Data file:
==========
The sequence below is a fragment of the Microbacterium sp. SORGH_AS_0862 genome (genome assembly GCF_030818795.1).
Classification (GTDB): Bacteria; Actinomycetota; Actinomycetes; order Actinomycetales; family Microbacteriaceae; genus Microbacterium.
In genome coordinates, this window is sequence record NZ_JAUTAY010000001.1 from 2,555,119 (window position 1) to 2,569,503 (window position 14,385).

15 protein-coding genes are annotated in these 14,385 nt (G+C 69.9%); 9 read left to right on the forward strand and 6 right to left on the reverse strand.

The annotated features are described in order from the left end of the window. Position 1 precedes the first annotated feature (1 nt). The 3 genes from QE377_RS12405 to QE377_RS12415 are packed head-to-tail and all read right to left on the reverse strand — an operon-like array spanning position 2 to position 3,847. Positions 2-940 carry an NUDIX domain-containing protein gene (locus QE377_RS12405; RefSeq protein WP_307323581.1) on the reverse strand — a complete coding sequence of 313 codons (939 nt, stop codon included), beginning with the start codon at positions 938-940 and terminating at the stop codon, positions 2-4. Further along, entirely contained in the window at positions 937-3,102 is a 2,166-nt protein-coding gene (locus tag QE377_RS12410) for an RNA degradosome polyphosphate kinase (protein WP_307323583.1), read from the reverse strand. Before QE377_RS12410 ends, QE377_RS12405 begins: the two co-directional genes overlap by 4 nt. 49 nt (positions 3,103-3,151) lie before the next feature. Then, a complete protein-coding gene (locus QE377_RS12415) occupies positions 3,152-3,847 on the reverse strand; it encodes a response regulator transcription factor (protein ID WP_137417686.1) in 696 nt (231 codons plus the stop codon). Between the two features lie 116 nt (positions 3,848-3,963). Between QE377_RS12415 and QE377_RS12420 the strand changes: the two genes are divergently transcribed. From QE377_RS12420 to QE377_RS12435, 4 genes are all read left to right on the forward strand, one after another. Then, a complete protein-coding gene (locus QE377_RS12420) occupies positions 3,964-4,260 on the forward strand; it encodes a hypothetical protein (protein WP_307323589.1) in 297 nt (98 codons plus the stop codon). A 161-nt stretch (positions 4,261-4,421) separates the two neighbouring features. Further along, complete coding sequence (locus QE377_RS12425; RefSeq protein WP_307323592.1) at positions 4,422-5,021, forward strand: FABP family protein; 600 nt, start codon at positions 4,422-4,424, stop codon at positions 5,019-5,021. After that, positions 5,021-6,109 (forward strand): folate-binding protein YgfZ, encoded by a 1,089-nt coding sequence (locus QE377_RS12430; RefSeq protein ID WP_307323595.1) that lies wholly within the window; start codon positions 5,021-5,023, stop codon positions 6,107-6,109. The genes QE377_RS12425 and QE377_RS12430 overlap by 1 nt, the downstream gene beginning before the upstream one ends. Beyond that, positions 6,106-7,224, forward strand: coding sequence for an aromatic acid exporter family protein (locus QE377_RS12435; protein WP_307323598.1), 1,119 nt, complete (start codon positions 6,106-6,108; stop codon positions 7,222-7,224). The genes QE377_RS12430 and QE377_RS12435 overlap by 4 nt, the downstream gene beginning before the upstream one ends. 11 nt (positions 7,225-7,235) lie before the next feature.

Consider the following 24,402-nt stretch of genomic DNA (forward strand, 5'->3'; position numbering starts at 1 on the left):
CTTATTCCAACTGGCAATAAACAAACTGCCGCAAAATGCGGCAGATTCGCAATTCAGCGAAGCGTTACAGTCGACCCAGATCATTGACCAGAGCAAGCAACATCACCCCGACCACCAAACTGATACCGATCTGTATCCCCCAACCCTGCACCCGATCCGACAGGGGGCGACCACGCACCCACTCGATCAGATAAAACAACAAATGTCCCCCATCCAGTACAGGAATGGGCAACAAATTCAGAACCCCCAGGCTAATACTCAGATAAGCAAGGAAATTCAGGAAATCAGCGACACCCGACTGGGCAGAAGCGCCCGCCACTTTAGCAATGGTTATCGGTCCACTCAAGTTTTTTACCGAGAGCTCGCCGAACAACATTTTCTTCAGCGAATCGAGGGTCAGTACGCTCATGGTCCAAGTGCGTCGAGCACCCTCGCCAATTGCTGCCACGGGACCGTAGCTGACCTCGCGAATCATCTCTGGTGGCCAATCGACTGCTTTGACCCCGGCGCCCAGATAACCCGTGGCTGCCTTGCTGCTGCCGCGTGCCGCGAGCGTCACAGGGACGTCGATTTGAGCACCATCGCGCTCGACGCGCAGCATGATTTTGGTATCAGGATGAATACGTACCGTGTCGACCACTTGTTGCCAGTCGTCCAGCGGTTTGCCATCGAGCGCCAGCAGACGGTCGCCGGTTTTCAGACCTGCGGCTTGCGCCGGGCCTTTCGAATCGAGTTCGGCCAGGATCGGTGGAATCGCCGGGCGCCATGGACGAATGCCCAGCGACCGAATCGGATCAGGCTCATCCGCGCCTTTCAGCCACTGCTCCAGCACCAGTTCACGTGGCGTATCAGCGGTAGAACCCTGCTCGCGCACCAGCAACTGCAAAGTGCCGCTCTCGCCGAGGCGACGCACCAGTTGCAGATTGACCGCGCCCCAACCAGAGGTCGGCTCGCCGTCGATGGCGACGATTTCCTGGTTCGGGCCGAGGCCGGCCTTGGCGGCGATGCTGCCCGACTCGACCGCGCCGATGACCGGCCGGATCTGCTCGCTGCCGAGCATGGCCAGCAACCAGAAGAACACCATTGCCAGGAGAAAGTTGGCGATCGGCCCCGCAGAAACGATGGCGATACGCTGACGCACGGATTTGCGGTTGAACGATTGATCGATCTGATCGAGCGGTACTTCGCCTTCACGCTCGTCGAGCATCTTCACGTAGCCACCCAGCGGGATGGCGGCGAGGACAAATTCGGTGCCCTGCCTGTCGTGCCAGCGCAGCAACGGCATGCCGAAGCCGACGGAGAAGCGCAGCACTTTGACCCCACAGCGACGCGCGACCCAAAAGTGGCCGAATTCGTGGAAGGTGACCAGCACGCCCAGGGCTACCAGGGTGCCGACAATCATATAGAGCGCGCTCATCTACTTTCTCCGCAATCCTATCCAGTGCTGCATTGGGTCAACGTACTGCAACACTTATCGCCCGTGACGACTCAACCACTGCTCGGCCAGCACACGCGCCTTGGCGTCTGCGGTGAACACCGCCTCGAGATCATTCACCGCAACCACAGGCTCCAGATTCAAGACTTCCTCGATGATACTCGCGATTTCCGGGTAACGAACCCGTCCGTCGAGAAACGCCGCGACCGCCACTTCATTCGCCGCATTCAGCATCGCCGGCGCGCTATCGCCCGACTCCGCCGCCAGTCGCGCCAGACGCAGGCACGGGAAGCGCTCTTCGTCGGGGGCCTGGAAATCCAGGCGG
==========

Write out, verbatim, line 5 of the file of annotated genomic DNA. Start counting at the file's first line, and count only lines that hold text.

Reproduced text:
The annotated features are described in order from the left end of the window. Position 1 precedes the first annotated feature (1 nt). The 3 genes from QE377_RS12405 to QE377_RS12415 are packed head-to-tail and all read right to left on the reverse strand — an operon-like array spanning position 2 to position 3,847. Positions 2-940 carry an NUDIX domain-containing protein gene (locus QE377_RS12405; RefSeq protein WP_307323581.1) on the reverse strand — a complete coding sequence of 313 codons (939 nt, stop codon included), beginning with the start codon at positions 938-940 and terminating at the stop codon, positions 2-4. Further along, entirely contained in the window at positions 937-3,102 is a 2,166-nt protein-coding gene (locus tag QE377_RS12410) for an RNA degradosome polyphosphate kinase (protein WP_307323583.1), read from the reverse strand. Before QE377_RS12410 ends, QE377_RS12405 begins: the two co-directional genes overlap by 4 nt. 49 nt (positions 3,103-3,151) lie before the next feature. Then, a complete protein-coding gene (locus QE377_RS12415) occupies positions 3,152-3,847 on the reverse strand; it encodes a response regulator transcription factor (protein ID WP_137417686.1) in 696 nt (231 codons plus the stop codon). Between the two features lie 116 nt (positions 3,848-3,963). Between QE377_RS12415 and QE377_RS12420 the strand changes: the two genes are divergently transcribed. From QE377_RS12420 to QE377_RS12435, 4 genes are all read left to right on the forward strand, one after another. Then, a complete protein-coding gene (locus QE377_RS12420) occupies positions 3,964-4,260 on the forward strand; it encodes a hypothetical protein (protein WP_307323589.1) in 297 nt (98 codons plus the stop codon). A 161-nt stretch (positions 4,261-4,421) separates the two neighbouring features. Further along, complete coding sequence (locus QE377_RS12425; RefSeq protein WP_307323592.1) at positions 4,422-5,021, forward strand: FABP family protein; 600 nt, start codon at positions 4,422-4,424, stop codon at positions 5,019-5,021. After that, positions 5,021-6,109 (forward strand): folate-binding protein YgfZ, encoded by a 1,089-nt coding sequence (locus QE377_RS12430; RefSeq protein ID WP_307323595.1) that lies wholly within the window; start codon positions 5,021-5,023, stop codon positions 6,107-6,109. The genes QE377_RS12425 and QE377_RS12430 overlap by 1 nt, the downstream gene beginning before the upstream one ends. Beyond that, positions 6,106-7,224, forward strand: coding sequence for an aromatic acid exporter family protein (locus QE377_RS12435; protein WP_307323598.1), 1,119 nt, complete (start codon positions 6,106-6,108; stop codon positions 7,222-7,224). The genes QE377_RS12430 and QE377_RS12435 overlap by 4 nt, the downstream gene beginning before the upstream one ends. 11 nt (positions 7,225-7,235) lie before the next feature.